Why Focusing on Numbers Will Kill Your Creativity

A/N: This is based on a piece I did awhile back on Medium.

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The rabbis tell a story: In the beginning, the angels were jealous of humans, for humans were made in the divine image. They decided to hide the divine spark from humans so they would never find it.

Some angels said to hide it in the depths of the sea. Others urged to put it on top of the highest mountain where humans could not reach.

But one clever angel said, “No, we must hide it deep inside each and every human. They will never look for it there.”

One of the critical parts of my creative journey has been participating in the HitRecord collaborative art community. Being able to share my art with others has changed my life. It has helped me grow as a writer and photographer and allowed me to meet incredible people from around the world.

There’s just one problem: I get lost in the numbers.

Every time someone sees potential or enjoys a piece of my work, they can heart it on the site. A little number shows up on my dashboard. It’s exciting and it feels validating. But it becomes addicting. It becomes a way of judging myself, and my worth.

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It starts small. I see my piece has received maybe six hearts. Awesome! Go to another person’s writing and they have 20 hearts. Uncontrollably, a small niggling voice wonders, ‘well why didn’t 20 people like my piece huh??’ Instead of being happy for a friend, my face begins to turn green. The numbers turn art into a competition.

In any creative work, the idea of limited supply turns your creative process into a fight for survival. Follow that mindset long enough, and it will ultimately kill your creativity. Your work will be about gaining outside approval, not about your process, not about your voice.

It was that drive for approval that made me stop and think. Why was I writing and doing photography in the first place? I had wanted to share my perspective, my own voice. Sometimes, people will resonate with it. Sometimes they won’t. But that doesn’t make the work any less valuable for me.

Also, what do these numbers really tell us? That people saw something. I received five reactions. It only gives me a small idea of impact.

But even if twenty people like your photo on Instagram, what happens then? Are you happy? Are you satisfied?

When I ask myself, the honest answer is no, I’m not. It’s pleasant, for a moment. But it passes quickly. It’s easy to slip into needing the numbers to just get bigger and bigger.

Yes, the numbers game turns me into a dark version of the cookie monster, trolling the internet for approval. I don’t like it, but I believe many of us struggle with it. And those of us putting our hearts and souls into creative work are even more susceptible.

Confusing approval for acceptance

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Creative work is more susceptible because it’s more personal. A poem isn’t just words strung together, it’s a moment of heartache or humor. A song isn’t just a song: it’s hours of work crafting words and a melody. Creative work, whatever the medium, whatever the output, says a lot about ourselves (whether we like or not).

As social creatures we want to be accepted. In an online world where there’s so much going on, it’s easy to get lost and hear only silence.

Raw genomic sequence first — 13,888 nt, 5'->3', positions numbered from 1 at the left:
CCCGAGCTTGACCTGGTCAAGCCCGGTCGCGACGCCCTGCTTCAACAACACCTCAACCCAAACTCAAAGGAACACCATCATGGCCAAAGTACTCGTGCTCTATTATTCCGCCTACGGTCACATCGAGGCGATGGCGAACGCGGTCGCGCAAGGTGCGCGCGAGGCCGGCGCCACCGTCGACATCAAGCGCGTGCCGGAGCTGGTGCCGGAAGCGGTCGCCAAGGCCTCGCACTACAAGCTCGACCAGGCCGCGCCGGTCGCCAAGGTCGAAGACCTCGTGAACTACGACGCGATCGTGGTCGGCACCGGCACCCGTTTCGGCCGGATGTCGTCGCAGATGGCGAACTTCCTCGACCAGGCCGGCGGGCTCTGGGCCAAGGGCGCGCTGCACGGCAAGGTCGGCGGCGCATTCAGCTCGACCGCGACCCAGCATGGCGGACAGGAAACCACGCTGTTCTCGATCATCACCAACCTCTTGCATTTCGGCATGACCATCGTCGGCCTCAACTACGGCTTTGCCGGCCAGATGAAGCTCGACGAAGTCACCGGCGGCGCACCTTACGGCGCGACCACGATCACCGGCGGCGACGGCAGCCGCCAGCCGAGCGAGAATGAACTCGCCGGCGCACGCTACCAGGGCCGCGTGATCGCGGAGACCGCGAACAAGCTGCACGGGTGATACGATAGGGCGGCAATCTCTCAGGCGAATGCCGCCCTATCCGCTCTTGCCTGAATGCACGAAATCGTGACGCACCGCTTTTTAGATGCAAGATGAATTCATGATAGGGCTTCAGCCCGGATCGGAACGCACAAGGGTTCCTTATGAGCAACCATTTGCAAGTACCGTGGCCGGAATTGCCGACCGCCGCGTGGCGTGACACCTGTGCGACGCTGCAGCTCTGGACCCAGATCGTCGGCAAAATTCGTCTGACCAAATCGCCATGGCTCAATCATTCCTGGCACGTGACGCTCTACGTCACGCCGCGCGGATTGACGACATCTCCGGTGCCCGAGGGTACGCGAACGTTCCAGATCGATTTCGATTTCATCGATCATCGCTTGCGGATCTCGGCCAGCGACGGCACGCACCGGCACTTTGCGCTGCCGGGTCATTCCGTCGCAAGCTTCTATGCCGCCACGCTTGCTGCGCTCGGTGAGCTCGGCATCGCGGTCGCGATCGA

And the numbers, for a little while, make up for that. Approval gives us the illusion of acceptance. We see people are noticing us, maybe praising us. But most don’t go into creative professions to be famous or well liked. We put ourselves out there again and again to be told these simple words:

You aren’t alone.

You aren’t fucking crazy.

You are valued.

You are enough.

But no number, no matter how high, can tell you those words. We can only find that worthiness inside ourselves. We get true acceptance by being authentic in our work, not succumbing to the lowest common denominator.

I know that’s hard to believe. God help me, I don’t believe I’m enough every day. It’s easy when you have a thin skin to be easily bruised and battered by this world. It’s easier to let numbers define you. But there’s only one number you ever needed, yourself.

So how do I stay focused? 

  • I watch out for my triggers like spending too much time online.
  • I repeat to myself: Art is not a competition. Art is not a competition. Art is not a competition. (Best done in absurd voices.)
  • I go back to the basics of self-care. Why? Because obsessing over numbers is a sign that I need more care. I don’t need numbers: I need a friend to listen to me whine on the phone. Or maybe I just need to lie in bed crying while watching a sappy movie.
  • I savor my own work. If I don’t enjoy it, why am I doing it?

How you stay grounded could look totally different. Maybe you use the internet as a place to find affirming quotes and self-love resources. Maybe you call up some amigos for a jam session or to come over for booze and explorations in baking. Whatever helps you stay calibrated, start there. And do some creativity activities that are fun, not about popularity.

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Sometimes you do fun projects, not perfect ones

Let me tell you: I go through this over and over again. I wrote the original version of this piece over a year ago. It takes time and is too easy to forget.

But I know this: You gotta show up. Keep coming back to your creative passion, no matter what. Keep coming back. Because the blank page, the silent guitar, the open field, are still available for your creativity.

Why? Because you deserve to express yourself no matter what.

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